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SCU appoints new dean of engineering, Daniel Pitt

SANTA CLARA, Calif.- March 28, 2002- This week, Daniel Pitt, a former vice president at Nortel Networks, was selected as dean of Santa Clara University's School of Engineering starting July 2002.

Last spring, Terry Shoup, current dean of the engineering school, announced his plans to step down as dean, prompting a worldwide search for a new leader. Shoup, a mechanical engineering professor and SCU engineering dean since 1989, plans to take a one-year sabbatical at the end of the 2001-2002 school year, then return to teaching at the University.

As an executive at Nortel Networks, Pitt established corporate best practices for comprehensive partnerships with leading universities, and developed architectures, advanced technologies, and product prototypes for Internet and voice-over IP products.

He helped found the Center for Information Technology Research in the Interest of Society (CITRIS), headquartered at the University of California, Berkeley. Pitt also served as an executive to the Fitzpatrick Center for Photonics and Communications at the Pratt School of Engineering, Duke University, managed a technical staff in nine cities and five countries, including Europe and Asia/Pacific, and established a joint research lab at Tsinghua University in Beijing, China.

According to SCU President Paul Locatelli, Pitt "brings vision, enthusiasm, leadership experience, and a commitment to lead the school to a new level of quality."

Prior to Nortel Networks, Pitt served as vice president at Bay Networks, where he founded and built the Bay Architecture Lab, established an endowed chair at UC Berkeley, and sponsored joint research at leading universities including Harvard, Georgia Tech, and Lulea University in Sweden.

"As dean, I aim to create a richer dialogue between industry and academia, and to add a societal dimension to our scholarship and teaching," said Pitt. "Santa Clara's engineering school is ideal because the University's value system already embraces this notion." "The partnerships we intend to create with industry will enable us to achieve the impact we seek."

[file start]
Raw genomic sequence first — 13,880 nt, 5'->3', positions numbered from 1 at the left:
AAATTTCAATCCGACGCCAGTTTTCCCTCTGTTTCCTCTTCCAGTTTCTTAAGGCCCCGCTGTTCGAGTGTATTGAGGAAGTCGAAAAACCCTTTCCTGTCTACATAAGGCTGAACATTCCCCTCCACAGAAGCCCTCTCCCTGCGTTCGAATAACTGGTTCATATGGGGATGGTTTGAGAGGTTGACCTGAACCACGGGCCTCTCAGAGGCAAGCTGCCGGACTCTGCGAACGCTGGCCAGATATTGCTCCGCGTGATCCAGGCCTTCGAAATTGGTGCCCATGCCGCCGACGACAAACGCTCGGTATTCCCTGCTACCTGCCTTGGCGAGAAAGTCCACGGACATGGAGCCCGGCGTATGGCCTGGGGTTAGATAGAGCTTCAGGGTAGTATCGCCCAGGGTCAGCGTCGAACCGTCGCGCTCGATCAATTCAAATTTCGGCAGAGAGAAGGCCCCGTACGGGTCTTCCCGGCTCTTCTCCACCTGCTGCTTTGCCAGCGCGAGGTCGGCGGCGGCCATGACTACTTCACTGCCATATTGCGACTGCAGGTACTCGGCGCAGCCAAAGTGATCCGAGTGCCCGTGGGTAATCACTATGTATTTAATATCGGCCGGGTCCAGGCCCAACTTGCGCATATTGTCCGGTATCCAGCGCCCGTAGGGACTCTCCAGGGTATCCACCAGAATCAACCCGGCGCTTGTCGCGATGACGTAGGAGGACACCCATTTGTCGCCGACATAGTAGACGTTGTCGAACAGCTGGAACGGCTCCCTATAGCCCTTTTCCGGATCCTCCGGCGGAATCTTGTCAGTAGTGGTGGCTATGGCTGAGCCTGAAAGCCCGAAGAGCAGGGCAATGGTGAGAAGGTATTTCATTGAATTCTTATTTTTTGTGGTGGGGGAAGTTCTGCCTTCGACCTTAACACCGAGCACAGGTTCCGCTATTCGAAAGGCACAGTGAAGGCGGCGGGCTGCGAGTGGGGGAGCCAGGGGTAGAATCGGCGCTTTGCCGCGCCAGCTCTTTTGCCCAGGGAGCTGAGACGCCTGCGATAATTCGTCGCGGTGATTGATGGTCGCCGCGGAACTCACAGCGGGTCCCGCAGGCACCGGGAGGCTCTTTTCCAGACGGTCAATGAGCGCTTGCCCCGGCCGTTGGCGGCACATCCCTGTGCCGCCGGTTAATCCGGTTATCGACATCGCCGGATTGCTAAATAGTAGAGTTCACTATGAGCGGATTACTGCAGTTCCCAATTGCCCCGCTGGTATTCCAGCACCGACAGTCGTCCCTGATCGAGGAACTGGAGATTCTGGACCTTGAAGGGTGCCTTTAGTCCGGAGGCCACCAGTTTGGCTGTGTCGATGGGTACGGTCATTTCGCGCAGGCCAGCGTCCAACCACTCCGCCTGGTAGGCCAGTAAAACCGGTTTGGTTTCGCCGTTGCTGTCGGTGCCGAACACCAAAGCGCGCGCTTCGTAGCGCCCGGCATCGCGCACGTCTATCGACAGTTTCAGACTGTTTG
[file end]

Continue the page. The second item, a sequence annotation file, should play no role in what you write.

As a former employee of Hewlett-Packard Laboratories, IBM, and ROLM, Pitt brings his expertise in broadband telecommunications, multimedia services, local area networks, and computer architecture to SCU.

For 10 years, Pitt served as an adjunct professor at the University of North Carolina and Duke University and moved to the Bay Area in 1992 from the IBM Research Division in Switzerland. He has lectured around the globe and has over 50 publications to his credit.

Pitt earned his bachelor's from Duke University and his master's and doctorate degrees from the University of Illinois.

He is a resident of Palo Alto, Calif. where he lives with his wife, professional violinist Claudia Bloom, and their two children. Pitt shares his wife's musical talents. He plays the mandolin and brass horns, performing locally with the Byron Street Big Band.


About Santa Clara University's School of Engineering

Founded in 1912, the SCU School of Engineering reflects this tradition in its implementation of selected, high-quality undergraduate and graduate programs. The school's location in the heart of Silicon Valley, engaged and accessible faculty, and state-of-the-art equipment combine to create a powerful learning environment for engineering students.

Engineering disciplines in the School of Engineering include Applied Mathematics, Civil, Computer, Electrical and Mechanical Engineering, and Engineering Management and Leadership. More information can be found at

About Santa Clara University

Santa Clara University, a comprehensive Jesuit, Catholic university located in California's Silicon Valley, offers its 7,400 students rigorous undergraduate curricula in arts and sciences, business, and engineering, plus master's and law degrees. Distinguished nationally by the third-highest graduation rate among all U.S. master's universities, California's oldest higher-education institution demonstrates faith-inspired values of ethics and social justice. More information is on line at

<p>Daniel Pitt, appointed new engineering school dean, beginning July 2002.</p>

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